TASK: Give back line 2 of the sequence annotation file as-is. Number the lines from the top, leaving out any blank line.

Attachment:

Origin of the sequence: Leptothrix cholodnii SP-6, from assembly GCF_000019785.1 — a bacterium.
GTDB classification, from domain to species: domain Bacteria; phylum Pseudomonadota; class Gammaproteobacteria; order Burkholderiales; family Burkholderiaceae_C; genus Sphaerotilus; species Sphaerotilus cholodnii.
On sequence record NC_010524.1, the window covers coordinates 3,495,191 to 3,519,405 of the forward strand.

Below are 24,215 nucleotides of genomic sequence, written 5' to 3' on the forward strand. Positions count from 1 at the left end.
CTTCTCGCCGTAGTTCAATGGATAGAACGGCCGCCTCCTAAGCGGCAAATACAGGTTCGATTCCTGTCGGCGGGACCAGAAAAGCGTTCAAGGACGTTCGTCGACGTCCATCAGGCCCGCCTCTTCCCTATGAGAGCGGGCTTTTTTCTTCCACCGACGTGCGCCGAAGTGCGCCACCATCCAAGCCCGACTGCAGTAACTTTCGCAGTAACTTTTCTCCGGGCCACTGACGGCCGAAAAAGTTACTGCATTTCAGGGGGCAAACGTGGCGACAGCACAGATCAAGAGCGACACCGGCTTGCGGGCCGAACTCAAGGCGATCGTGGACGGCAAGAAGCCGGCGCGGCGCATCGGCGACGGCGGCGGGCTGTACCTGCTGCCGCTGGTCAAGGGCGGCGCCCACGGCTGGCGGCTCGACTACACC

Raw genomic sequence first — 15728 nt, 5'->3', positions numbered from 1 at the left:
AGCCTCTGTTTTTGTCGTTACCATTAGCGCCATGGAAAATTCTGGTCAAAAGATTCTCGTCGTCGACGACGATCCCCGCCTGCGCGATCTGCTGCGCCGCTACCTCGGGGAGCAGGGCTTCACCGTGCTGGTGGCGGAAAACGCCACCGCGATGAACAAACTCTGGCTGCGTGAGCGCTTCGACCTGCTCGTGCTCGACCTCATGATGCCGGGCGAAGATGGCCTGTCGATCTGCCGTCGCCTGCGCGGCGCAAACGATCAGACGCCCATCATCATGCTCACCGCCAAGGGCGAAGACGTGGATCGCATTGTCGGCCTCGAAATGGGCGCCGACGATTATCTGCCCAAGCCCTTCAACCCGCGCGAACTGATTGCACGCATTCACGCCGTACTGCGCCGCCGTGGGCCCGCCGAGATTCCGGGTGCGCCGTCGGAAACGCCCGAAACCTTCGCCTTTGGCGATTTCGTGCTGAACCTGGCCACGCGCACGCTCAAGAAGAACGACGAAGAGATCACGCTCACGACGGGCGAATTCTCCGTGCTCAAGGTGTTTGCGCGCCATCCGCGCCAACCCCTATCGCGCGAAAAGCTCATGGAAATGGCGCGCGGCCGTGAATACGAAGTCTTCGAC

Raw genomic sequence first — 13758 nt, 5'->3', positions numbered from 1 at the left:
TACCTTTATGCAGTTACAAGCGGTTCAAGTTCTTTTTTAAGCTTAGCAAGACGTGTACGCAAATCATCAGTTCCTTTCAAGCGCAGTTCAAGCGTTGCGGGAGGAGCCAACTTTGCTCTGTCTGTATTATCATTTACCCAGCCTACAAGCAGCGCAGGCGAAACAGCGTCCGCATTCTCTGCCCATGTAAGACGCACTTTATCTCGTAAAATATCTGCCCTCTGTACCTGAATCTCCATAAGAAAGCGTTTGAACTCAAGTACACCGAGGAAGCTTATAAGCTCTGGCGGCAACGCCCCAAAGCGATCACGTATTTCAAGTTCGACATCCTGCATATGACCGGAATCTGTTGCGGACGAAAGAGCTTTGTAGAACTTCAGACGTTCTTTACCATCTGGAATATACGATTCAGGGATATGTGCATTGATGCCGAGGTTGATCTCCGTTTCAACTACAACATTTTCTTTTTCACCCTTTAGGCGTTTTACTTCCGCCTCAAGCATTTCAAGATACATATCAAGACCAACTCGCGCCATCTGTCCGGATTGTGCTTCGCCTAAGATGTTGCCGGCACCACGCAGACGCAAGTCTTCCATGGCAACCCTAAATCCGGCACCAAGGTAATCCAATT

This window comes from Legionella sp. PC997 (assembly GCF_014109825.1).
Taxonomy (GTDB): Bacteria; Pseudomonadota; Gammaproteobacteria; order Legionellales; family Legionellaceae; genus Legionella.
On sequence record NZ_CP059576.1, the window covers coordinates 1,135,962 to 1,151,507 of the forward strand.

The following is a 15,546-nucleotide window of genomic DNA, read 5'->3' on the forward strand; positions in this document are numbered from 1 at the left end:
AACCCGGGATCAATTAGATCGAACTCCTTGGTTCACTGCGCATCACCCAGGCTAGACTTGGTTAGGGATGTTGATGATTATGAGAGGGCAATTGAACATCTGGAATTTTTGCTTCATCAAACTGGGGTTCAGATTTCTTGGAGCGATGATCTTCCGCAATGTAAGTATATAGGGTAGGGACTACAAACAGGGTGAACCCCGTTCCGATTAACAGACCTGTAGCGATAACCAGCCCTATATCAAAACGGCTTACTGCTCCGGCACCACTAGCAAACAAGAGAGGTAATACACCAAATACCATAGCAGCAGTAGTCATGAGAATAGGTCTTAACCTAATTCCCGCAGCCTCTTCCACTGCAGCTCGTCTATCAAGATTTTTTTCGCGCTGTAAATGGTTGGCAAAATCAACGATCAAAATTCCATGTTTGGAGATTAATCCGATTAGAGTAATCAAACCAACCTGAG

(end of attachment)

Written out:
GTDB classification, from domain to species: domain Bacteria; phylum Pseudomonadota; class Gammaproteobacteria; order Burkholderiales; family Burkholderiaceae_C; genus Sphaerotilus; species Sphaerotilus cholodnii.